Nkondi statue. Kongo (Yombe). Lower Zaïre
region. Wood, metal, pigments, mirror, pig's teeth, beads, cowrie, fibre.
© Africa-Museum, Tervuren
HOW IS THIS FIGURE DIFFERENT FROM
A NKISI NKONDI?
A nkisi nkondi is a figure which has the power to retaliate against
wrongdoers and sorcerers. The figure's power comes from a magical substance
that is usually kept in a small container at its stomach or feet. Some
nkisi nkondi figures have a raised arm, which would originally have
held a dagger or spear with which to attack the enemy (along with the magic
substances, these weapons have disappeared from the figures exhibited). In
contrast to the Nkanu mpungu figure, the nkisi nkondi's
message is a cry for revenge.
HOW DO POWER FIGURES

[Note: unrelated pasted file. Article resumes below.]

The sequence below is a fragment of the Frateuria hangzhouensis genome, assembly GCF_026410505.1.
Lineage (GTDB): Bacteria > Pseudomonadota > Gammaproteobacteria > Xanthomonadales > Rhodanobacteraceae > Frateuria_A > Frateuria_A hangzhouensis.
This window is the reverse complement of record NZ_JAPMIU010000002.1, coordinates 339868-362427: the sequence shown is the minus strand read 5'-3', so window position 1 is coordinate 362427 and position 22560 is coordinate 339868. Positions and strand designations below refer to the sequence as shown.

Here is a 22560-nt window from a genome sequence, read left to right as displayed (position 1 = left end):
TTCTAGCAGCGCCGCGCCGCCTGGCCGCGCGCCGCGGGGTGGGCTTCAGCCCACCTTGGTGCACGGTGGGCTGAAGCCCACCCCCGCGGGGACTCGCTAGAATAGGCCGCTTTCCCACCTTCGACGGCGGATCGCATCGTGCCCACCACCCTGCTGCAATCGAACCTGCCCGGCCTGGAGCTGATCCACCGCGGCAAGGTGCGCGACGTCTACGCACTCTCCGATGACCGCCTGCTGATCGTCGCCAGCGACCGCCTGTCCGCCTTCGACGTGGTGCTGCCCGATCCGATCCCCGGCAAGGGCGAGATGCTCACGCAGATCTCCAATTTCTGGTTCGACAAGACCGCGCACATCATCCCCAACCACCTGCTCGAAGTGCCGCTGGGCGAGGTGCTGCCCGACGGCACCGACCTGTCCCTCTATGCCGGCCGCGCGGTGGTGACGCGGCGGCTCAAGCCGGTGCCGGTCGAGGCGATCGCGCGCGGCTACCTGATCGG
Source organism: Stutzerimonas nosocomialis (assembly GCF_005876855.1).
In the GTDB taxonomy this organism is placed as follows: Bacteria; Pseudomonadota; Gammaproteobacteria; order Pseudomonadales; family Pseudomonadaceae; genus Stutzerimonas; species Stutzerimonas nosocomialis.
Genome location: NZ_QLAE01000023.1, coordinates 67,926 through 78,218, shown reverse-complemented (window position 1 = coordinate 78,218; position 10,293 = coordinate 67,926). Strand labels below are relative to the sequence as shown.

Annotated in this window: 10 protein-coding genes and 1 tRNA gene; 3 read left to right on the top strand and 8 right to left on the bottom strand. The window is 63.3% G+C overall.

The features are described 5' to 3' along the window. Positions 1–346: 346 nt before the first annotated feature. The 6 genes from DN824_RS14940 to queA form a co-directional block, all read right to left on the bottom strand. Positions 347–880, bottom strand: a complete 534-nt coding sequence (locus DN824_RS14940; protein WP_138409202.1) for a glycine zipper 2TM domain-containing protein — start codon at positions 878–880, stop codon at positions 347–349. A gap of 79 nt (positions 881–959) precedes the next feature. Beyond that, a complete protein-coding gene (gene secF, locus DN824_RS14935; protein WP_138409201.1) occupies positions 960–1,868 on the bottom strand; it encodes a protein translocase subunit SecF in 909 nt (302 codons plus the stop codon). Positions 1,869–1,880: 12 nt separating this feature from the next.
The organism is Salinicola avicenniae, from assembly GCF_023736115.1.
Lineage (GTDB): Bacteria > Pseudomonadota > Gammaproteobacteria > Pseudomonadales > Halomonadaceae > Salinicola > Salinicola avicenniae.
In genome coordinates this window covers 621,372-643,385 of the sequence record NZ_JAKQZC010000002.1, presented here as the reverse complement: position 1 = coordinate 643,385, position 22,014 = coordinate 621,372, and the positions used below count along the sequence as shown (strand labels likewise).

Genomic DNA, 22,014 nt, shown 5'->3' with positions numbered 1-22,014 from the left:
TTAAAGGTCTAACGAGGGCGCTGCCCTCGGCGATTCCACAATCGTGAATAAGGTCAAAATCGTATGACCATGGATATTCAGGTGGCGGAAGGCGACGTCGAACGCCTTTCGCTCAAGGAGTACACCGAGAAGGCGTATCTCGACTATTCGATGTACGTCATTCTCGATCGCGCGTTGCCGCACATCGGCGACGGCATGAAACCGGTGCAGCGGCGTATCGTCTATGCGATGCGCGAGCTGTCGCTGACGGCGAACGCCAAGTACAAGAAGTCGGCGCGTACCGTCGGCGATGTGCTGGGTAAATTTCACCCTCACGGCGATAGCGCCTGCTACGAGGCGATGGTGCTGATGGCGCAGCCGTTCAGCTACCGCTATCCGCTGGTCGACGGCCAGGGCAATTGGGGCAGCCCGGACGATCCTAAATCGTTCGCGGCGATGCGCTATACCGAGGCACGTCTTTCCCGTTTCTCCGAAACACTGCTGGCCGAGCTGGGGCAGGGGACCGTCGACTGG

A sculptor makes a wooden anthropomorphic statue (one shaped like a human
body). In the case of a nkisi nkondi, the object is transformed and
empowered through a ritual in which a nganga or ritual specialist attaches
a receptacle containing magic substances to the figure. The victim seeking
retaliation licks a nail and the nganga inserts it in the figure.
As he hammers nails and blades into the body of the nkondi,
shouting insults at it, the nganga wakes the spirit inside, making
it angry and encouraging it to punish the wrongdoer.
WHAT ROLE DO THE MATERIALS USED
A specific motive prompts each piercing of the power figure; not all
requests are for evil (power can be used for a positive change), although
the use of metal nails usually signifies a wish for violence. Other
materials are also used to empower a figure, for example, claws, hair and
horns imbue the figure with the characteristics of the animals they